I’m not referring to glamour or fashion (thankfully!) but how I go about my work. Toastmasters and Celebrants have their own ‘styles’ which will influence their suitability for a particular event. Some are very formal and adhere to strict protocol, others more casual.
Here’s an overview of ‘me’ and my ‘style’
- I don’t do the very traditional toastmaster stuff; banging gavels, waving swords but I am ‘formal’ in that I adhere to the schedule and keep things on track. I involve the guests as much as is appropriate and I’ll stand back when not needed. I don’t assume that I am a guest with guest privileges.
- I don’t demand food (although something simple is appreciated to stop me fainting) and I don’t drink ‘on duty’. I might have a friendly nightcap before I leave and after I’ve removed my red tailcoat.
- I make sure the focus is on you (the bride and groom) so I don’t push myself into photos and I make a point of not being photographed standing between the bride and groom
- Your photos are a key part of your memories so I don’t wear my red tailcoat in my Celebrant role which, frankly, looks strange in hindsight.
- I don’t have formal rehearsals for Celebrant ceremonies (unless they are wanted); I enjoy the spontaneity over highly choreographed (and often stilted) perfection. I do proper advance planning, scripting and preparation of course!
Do I suit your requirements? If so, please get in touch. If not, no problem, there are lots of good options for you to choose from. I’ll even make recommendations if you want me to.
#weddings #wedding toastmaster #wedding Celebrant
You will know what you want better than I do, but here are some thoughts. Your toastmaster / master of ceremonies must be capable of doing the job you expect and should give the results you want. There are many of us out there to choose from and we come in a range of styles.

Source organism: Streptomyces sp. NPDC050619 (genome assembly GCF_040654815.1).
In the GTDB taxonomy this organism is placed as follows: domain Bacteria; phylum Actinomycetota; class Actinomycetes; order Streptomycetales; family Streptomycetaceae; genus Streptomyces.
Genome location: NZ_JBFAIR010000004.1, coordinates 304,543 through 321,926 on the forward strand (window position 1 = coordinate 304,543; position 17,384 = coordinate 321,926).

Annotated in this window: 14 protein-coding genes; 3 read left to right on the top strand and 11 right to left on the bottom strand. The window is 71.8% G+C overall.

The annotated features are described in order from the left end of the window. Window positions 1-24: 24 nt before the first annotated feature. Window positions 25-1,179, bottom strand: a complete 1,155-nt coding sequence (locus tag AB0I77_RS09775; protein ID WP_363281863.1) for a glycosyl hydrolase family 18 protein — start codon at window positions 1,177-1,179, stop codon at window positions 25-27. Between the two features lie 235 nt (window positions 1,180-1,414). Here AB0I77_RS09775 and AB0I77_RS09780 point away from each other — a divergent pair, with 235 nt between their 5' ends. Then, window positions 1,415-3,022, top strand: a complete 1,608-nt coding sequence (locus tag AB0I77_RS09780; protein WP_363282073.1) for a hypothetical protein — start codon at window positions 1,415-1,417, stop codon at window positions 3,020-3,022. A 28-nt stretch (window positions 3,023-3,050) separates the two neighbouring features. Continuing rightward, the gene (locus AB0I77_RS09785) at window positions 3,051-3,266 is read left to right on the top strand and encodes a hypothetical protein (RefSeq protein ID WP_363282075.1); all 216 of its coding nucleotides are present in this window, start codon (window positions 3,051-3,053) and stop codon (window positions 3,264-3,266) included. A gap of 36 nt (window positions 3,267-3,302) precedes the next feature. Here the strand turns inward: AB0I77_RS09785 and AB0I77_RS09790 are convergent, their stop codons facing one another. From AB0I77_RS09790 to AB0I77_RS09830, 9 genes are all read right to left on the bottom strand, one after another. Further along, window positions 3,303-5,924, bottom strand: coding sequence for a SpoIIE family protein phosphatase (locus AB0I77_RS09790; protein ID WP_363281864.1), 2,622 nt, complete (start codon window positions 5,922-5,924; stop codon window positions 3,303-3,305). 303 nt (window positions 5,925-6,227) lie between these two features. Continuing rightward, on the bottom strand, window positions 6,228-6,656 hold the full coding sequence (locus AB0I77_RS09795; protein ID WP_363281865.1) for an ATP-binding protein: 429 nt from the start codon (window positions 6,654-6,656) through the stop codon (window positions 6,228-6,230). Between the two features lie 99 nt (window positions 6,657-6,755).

Some toastmasters have lots of impressive qualifications (usually on display) and are rigorous about ensuring formality and protocol. At one extreme, this procedural behaviour could clash with the informality you want and, in some eyes, toastmasters might seem ‘officious’ and ‘pompous’.
At the other end of the scale, a toastmaster could be over-casual and behave too much like a guest at a party.
These are two extremes, of course, and those of us wearing the red tailcoat will have our respective comfort zones within that spectrum. Even so, a good toastmaster will be able to adapt to give the right balance of formality and relaxed behaviour for your event.
I believe that I’m adaptable and sit somewhere around the middle of this scale. Phrases that brides have used about my style are: ‘keeps control in a relaxed and humorous way’, ‘solves problems if they occur without disturbing us’, ‘close attention to detail’, ‘helps to give every one of us an enjoyable and memorable day’.
Whatever you decide about your special day, I hope you get exactly what you have dreamed for it; if I can help or advise in any way, please get in touch. Thank you.
Fair point. The traditional approach to weddings won’t suit everyone; events designed to suit the style of the couple are becoming more and more popular. Very often they cost less too. A point to remember is that any celebration with family and friends will need organizing. Someone needs to make sure that things happen as they should and that people get to the right places and do the right things.
Your event will need someone in charge. It could be a family member or friend, but this critical job will take more time and effort than most people imagine. William Knightsmith started wearing the red tailcoat in 1894 so he would stand out as an MC and not be seen as a waiter. A good toastmaster / MC will take that control and manage your wedding event with or without a red tailcoat. It’s just a visible coat, not a straightjacket for formality or ‘poshness’.
So when we talk ‘weddings’ or ‘events’, we can also talk ‘costumes’.